Objective: To review the 5.5-year safety record of a protocol guiding fentanyl administration to pediatric trauma patients undergoing aeromedical transport.
Methods: Retrospective review of an urban aeromedical program's trauma scene responses from October 1991 to March 1997 identified the study population as all pediatric patients (age <15 years) receiving fentanyl for analgesia during air transport. Patients receiving fentanyl concurrently with other agents, eg, paralytics, were not studied. The air transport team consisted of a flight nurse and flight paramedic who provided protocol-driven patient care with off-line medical control. Study patients' flight records were reviewed to determine vital signs (systolic blood pressure [SBP], heart rate [HR], and oxygen saturation [SAT]) before and after fentanyl administration. Postfentanyl vital signs were reviewed for evidence of hemodynamic or ventilatory compromise. Pre- and postfentanyl vital signs were compared with the paired t test (P < 0.05). Flight records were also analyzed for narrative information, eg, naloxone administration and assisted ventilation, indicative of fentanyl side effects.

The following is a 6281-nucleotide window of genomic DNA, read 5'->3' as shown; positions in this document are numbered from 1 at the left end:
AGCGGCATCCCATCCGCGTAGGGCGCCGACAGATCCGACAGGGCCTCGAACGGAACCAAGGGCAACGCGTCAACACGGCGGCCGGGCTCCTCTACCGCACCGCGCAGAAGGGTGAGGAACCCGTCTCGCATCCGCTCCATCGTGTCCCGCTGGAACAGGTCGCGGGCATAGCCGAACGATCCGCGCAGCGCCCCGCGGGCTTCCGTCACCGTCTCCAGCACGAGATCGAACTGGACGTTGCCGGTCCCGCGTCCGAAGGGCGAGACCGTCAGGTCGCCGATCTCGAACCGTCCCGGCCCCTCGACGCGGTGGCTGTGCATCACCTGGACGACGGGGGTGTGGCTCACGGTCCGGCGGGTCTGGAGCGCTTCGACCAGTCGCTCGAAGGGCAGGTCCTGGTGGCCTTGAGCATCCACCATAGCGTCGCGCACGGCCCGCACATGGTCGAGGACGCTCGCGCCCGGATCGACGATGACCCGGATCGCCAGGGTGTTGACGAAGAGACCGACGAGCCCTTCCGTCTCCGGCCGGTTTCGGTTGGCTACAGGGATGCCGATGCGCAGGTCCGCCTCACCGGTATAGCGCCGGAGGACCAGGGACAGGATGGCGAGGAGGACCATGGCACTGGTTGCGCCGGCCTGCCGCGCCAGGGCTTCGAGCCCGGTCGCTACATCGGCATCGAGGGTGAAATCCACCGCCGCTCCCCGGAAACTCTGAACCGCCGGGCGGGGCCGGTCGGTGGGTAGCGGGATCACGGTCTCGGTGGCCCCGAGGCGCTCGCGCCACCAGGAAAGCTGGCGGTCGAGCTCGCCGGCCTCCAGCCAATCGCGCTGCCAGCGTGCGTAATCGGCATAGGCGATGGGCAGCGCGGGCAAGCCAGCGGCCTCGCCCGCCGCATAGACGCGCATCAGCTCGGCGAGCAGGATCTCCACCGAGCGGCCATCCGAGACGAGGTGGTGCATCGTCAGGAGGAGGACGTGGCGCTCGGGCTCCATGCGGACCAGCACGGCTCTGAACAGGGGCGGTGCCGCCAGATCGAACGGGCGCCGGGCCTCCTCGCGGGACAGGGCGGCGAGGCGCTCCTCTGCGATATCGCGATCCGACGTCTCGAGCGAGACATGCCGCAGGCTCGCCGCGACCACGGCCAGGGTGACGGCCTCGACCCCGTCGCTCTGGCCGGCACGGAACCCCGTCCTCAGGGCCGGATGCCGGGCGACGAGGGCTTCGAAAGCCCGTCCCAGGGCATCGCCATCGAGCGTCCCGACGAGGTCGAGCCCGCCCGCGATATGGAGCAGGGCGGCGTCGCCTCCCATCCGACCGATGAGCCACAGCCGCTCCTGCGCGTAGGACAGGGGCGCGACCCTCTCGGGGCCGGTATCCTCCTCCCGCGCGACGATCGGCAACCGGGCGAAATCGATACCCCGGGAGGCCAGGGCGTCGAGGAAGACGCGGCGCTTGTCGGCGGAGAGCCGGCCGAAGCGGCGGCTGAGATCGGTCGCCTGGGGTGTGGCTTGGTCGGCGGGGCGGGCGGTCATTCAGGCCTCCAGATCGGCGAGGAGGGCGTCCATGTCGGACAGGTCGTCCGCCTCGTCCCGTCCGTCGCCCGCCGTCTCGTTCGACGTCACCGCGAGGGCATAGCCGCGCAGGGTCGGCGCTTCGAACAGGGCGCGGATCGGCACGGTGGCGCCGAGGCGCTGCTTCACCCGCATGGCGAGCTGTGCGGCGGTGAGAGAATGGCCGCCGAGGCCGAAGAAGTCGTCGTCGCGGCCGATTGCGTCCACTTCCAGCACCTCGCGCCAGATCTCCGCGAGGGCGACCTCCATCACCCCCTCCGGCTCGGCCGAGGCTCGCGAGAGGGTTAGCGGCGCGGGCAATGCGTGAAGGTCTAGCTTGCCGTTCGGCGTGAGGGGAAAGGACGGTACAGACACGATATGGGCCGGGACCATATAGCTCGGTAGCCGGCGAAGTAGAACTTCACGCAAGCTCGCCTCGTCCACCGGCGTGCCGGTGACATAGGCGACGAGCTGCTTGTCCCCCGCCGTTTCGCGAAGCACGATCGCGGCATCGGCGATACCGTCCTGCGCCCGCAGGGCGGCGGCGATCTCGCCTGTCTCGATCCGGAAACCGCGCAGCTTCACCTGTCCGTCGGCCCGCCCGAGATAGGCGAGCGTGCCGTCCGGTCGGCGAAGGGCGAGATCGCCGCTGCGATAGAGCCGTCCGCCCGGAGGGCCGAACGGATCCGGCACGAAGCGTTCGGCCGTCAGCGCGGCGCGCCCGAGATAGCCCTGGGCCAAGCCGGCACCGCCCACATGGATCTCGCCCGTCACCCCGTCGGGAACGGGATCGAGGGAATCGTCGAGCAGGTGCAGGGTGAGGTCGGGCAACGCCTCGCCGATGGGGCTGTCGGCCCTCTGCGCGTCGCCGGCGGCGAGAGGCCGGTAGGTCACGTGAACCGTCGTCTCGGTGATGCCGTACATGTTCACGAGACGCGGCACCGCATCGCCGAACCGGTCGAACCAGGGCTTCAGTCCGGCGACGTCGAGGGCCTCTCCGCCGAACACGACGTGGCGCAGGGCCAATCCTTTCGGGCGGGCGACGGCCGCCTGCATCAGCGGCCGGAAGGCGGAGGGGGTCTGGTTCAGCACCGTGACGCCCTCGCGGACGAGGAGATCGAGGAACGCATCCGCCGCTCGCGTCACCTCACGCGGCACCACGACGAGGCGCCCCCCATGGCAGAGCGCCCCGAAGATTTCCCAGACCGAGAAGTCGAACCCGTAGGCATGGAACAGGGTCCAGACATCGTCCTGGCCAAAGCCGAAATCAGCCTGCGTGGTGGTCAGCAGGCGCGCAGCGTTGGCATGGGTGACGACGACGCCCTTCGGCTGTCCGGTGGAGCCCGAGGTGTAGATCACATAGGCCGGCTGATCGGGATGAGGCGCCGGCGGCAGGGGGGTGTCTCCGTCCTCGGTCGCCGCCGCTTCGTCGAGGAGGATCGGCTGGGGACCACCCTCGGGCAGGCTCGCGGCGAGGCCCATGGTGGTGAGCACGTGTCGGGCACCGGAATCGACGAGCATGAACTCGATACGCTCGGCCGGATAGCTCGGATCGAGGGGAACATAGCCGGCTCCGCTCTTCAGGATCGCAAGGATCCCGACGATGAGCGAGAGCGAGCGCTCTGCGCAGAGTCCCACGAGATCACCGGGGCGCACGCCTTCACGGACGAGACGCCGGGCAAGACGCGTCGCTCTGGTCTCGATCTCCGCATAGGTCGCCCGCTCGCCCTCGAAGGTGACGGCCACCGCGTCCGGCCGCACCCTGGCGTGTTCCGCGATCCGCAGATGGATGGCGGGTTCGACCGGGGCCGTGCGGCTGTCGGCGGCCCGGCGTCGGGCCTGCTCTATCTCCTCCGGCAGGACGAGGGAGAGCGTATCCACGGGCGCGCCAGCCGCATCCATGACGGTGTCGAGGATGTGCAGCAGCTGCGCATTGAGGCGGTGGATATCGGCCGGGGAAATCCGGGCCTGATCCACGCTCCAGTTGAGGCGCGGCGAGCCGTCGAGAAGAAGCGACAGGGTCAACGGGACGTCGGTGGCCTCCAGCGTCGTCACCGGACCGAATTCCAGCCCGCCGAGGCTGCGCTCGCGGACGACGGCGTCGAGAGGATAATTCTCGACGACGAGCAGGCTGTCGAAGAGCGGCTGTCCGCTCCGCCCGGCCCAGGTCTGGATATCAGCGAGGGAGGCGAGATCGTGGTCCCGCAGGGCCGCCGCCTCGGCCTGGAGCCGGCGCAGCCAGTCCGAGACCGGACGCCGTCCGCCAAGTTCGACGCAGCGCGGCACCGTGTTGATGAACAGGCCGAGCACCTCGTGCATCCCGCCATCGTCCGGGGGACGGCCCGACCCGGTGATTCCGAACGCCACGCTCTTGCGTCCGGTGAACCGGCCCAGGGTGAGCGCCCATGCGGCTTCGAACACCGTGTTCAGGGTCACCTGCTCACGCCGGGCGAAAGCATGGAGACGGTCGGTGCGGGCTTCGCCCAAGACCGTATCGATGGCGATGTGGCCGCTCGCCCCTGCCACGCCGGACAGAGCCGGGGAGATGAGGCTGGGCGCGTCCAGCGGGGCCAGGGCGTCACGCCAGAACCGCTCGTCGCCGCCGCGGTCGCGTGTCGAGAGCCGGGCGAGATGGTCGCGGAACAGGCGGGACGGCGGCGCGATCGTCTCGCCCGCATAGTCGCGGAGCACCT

Results: Fentanyl (0.33-5.0 microg/kg) was administered 211 times to 131 patients who had a median age of 6.2 years (0.1-14 years), median Glasgow coma score (GCS) of 9 (3-15), and a mean pediatric trauma score of 8.3+/-2.4. Seventy-nine (60.3%) patients were intubated; these patients received 139 (65.9 %) of the 211 total fentanyl doses. No adverse effects from fentanyl were noted in flight record narratives. The median interval between fentanyl administration and postfentanyl vital sign assessment was 9.5 minutes (1-35 minutes). Median postfentanyl changes in SBP and HR were -4.7 and -2.9%, respectively. No patient became hypotensive after fentanyl administration. In nonintubated patients, mean postfentanyl SAT (99.2+/-1.3%) was not significantly different (P = 0.70) from prefentanyl SAT (99.1+/-1.3%), and no patient was noted to have clinically significant SAT decrement after fentanyl.
Conclusion: Retrospective review of more than five years of prehospital fentanyl administration revealed no untoward events. Although prospective definitive demonstration of fentanyl's field use is pending, it is reasonable to continue discretionary fentanyl administration to injured pediatric children in pain.